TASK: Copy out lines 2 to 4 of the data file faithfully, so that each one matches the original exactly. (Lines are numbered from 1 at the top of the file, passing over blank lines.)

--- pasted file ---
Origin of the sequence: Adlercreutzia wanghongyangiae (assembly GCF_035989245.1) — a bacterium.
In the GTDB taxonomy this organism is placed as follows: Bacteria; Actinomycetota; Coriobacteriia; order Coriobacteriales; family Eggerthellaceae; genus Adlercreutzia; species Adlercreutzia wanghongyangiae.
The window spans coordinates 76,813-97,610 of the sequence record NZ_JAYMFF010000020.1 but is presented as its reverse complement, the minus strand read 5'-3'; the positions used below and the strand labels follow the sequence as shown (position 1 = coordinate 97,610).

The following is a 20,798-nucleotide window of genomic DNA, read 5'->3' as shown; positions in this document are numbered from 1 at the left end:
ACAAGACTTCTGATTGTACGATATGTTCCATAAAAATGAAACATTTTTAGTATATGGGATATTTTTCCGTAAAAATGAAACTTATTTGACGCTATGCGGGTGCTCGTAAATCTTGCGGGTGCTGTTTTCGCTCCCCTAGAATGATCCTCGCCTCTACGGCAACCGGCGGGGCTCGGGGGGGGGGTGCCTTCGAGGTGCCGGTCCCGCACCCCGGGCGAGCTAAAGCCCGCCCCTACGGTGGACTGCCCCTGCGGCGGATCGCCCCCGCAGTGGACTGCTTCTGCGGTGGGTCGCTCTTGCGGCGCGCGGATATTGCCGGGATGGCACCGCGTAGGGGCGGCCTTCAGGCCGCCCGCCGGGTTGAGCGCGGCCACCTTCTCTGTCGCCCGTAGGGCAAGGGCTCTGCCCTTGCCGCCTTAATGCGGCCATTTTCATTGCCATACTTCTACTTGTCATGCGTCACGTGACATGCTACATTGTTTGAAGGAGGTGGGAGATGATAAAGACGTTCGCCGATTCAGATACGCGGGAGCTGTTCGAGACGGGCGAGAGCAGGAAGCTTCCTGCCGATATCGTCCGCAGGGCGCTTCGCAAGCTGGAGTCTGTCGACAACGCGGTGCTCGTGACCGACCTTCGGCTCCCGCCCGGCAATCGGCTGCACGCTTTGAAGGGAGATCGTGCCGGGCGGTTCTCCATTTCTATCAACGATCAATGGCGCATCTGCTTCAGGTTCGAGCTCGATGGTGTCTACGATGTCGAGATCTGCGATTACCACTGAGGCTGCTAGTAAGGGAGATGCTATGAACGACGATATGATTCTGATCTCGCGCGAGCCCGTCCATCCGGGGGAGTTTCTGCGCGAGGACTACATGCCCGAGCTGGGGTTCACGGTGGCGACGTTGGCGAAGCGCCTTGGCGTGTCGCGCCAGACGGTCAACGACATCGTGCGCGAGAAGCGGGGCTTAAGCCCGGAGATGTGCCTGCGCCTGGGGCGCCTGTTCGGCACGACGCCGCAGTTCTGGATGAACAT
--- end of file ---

In the GTDB taxonomy this organism is placed as follows: Bacteria; Actinomycetota; Coriobacteriia; order Coriobacteriales; family Eggerthellaceae; genus Adlercreutzia; species Adlercreutzia wanghongyangiae.
The window spans coordinates 76,813-97,610 of the sequence record NZ_JAYMFF010000020.1 but is presented as its reverse complement, the minus strand read 5'-3'; the positions used below and the strand labels follow the sequence as shown (position 1 = coordinate 97,610).

The following is a 20,798-nucleotide window of genomic DNA, read 5'->3' as shown; positions in this document are numbered from 1 at the left end: